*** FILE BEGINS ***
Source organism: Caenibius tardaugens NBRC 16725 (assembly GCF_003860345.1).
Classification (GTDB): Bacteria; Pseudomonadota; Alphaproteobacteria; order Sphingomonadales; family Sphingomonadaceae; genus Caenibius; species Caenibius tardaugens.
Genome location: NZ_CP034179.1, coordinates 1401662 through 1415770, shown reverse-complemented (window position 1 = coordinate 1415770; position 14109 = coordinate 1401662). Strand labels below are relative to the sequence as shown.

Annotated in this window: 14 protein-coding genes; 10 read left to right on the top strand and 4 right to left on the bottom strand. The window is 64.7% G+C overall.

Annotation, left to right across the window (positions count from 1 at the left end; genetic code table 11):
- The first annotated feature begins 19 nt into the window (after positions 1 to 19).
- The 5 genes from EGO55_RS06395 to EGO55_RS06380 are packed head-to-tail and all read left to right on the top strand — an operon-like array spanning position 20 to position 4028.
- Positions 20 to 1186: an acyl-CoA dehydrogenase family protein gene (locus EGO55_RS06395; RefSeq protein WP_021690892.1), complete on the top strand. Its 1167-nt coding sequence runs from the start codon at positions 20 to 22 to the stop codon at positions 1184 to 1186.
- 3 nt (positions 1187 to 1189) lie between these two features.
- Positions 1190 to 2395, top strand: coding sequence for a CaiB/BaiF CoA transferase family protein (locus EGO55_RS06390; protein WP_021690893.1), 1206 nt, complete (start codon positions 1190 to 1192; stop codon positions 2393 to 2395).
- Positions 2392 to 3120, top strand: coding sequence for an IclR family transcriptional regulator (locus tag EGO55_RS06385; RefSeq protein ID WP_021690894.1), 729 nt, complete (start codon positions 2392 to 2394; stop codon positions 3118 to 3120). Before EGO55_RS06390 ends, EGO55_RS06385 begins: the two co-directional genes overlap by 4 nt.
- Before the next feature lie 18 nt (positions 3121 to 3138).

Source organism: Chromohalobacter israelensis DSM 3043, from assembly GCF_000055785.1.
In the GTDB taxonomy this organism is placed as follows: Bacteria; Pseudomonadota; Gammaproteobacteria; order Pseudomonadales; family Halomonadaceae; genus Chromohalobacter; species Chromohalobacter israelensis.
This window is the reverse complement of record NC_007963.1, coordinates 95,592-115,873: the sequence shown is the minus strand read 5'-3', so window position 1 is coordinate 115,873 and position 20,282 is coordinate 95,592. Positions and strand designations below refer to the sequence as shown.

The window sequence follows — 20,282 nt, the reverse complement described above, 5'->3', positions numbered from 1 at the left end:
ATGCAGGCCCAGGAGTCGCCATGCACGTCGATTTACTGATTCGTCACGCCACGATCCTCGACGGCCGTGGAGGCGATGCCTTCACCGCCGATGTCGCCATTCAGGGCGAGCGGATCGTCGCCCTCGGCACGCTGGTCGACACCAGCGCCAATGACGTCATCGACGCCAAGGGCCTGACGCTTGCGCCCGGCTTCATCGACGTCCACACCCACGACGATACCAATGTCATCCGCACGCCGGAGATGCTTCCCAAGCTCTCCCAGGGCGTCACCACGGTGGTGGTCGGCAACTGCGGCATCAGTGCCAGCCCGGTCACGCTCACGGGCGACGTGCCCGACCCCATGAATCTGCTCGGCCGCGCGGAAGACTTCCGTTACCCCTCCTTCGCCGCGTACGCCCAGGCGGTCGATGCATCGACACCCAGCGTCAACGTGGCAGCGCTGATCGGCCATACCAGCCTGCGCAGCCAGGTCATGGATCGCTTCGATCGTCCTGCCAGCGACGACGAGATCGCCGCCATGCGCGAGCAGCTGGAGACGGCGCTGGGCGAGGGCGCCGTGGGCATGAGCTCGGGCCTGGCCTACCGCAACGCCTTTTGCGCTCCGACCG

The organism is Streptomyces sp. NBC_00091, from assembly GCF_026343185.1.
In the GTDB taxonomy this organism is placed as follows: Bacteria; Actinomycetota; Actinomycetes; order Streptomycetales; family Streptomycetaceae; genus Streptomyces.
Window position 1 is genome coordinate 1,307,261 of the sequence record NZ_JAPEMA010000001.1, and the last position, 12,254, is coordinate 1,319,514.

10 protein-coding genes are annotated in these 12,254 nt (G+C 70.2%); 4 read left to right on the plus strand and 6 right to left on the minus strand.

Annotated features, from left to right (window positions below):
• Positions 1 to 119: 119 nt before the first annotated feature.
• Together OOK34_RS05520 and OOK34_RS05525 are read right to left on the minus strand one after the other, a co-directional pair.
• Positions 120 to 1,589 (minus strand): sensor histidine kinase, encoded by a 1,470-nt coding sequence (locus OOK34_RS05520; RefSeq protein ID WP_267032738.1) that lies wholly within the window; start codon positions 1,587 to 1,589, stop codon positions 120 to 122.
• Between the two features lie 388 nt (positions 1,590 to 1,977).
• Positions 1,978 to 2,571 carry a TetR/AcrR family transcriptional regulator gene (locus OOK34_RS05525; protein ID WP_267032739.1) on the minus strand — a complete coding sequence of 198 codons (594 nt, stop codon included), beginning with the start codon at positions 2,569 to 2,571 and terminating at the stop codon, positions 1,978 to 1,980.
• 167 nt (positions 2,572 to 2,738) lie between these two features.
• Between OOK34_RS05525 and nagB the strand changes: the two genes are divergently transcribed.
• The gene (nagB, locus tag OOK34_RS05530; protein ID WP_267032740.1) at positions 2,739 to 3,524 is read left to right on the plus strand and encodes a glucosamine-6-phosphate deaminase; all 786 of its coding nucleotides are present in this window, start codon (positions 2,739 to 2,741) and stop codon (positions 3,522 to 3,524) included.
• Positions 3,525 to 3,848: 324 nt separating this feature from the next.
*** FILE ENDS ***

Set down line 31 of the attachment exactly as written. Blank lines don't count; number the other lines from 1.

• Positions 3,525 to 3,848: 324 nt separating this feature from the next.